The face of the retail landscape has changed forever, according to Aurora Fashions chairman Derek Lovelock.
Speaking at the British Retail Consortium’s (BRC) annual conference last week, Lovelock said shoppers’ purchasing habits had altered irreversibly with the advent of the internet and as consumers re-evaluated their purchasing decisions post the recession.
Lovelock said: “She [the consumer] will have less disposable income, she will buy less. If she is buying less, she will be wearing something more exclusive and she will be buying [exclusive items] more often. We believe this shift in consumer buying will happen.”
Lovelock welcomed the shift in consumer behaviour, which he said signalled the end of the flight to value and the throwaway culture that was prevalent prior to the recession. He said: “Is this a bad thing? I don’t think so.”
Lovelock added that Aurora, which consists of womenswear chains Oasis, Warehouse, Karen Millen and Coast, was also addressing a shift towards the desire to “buy now, wear now” spearheaded by the internet, fashion glossies and big-brand films such as Sex and the City 2.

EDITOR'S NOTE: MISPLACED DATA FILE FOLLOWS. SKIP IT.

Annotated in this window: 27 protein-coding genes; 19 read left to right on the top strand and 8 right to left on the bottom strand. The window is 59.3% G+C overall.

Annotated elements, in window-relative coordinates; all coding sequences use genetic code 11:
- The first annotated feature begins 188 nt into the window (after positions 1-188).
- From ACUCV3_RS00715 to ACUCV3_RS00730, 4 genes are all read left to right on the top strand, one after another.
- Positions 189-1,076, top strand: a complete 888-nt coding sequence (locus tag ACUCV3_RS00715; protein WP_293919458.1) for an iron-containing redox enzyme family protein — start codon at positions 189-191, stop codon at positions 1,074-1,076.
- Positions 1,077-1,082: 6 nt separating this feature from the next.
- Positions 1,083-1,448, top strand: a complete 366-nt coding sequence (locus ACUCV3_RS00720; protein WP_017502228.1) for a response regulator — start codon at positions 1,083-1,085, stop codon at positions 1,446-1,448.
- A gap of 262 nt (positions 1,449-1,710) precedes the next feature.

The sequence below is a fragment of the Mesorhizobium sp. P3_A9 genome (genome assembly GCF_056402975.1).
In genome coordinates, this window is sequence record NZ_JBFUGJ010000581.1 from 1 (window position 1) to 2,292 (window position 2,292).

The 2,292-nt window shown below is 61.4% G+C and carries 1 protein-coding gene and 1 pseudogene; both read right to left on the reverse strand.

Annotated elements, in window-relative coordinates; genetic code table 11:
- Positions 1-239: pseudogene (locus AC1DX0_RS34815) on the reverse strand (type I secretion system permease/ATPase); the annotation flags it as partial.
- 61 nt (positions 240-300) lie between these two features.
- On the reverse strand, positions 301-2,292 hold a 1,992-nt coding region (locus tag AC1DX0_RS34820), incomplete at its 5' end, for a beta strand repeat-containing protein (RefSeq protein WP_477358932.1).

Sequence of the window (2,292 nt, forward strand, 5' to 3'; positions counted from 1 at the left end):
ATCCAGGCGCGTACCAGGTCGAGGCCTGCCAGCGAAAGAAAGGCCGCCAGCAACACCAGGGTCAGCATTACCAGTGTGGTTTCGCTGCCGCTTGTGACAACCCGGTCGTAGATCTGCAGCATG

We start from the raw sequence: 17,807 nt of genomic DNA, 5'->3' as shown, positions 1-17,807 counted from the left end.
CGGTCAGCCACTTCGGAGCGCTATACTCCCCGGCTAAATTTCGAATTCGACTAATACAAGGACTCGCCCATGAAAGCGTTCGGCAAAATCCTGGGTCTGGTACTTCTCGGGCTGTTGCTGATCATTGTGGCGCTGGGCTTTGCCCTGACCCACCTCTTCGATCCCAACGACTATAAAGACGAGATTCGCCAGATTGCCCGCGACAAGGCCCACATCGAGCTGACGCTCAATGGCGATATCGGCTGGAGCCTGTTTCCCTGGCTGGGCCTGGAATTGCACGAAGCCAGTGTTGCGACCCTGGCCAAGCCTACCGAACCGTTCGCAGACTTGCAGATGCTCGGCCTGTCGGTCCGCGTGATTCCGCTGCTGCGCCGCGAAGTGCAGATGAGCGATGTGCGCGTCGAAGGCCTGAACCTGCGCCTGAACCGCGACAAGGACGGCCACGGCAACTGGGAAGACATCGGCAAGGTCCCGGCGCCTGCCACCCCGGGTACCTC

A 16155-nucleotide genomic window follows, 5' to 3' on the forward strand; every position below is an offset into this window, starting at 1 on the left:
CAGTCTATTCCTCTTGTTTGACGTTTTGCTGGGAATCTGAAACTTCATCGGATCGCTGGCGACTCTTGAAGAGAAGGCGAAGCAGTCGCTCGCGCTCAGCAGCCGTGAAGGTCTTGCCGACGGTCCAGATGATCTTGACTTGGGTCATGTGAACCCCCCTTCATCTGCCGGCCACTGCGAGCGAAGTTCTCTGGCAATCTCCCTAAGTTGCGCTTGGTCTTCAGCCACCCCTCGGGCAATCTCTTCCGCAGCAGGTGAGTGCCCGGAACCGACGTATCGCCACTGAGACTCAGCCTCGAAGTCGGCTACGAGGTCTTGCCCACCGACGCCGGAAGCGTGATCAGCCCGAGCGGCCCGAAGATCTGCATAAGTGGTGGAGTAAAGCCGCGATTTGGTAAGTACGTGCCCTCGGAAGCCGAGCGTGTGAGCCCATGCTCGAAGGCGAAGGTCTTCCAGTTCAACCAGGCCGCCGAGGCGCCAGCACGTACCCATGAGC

“Today she is shopping in a totally different way and the web is the enabler which is allowing her to do it,” he added. “Gone are the days when the shopper bought product only when the new season’s ranges arrived in stores,” Lovelock said. “She wants something new and she wants it when she wants it.” He added that this presented a huge challenge for the supply chain.
“The competitive map is harder than ever,” he said. “We have to compete on space, the web is a challenge, we are facing [increasing] pricing pressure but we also have to contend with how she is shopping. She wants edited choice, availability when she wants it and exclusivity.”
Aurora said it was addressing the challenge of having many distribution channels in each of its chains - such as standalone stores, department stores, online, partners and affiliates - by working with BT Expedite to create an integrated store and online system.
Last month, Aurora announced it had hired former Asos marketing and operations director Hash Ladha to the newly created role of group multichannel director. He started on June 1.
Review at Peacocks
Peacocks Group chief executive Richard Kirk confirmed to the British Retail Consortium’s annual conference last week that the value retailer had begun a strategic review which could lead to a £600m sale.
Kirk said the business’s shareholders, US hedge funds Och-Ziff and Perry Capital, which have a 25% stake, and Goldman Sachs’ private equity division, which has a 10% holding, were considering a sale.
Kirk, who owns 30%, said he would stay at Peacocks Group, which comprises the eponymous retailer and the Bonmarché chain, to lead its overseas push.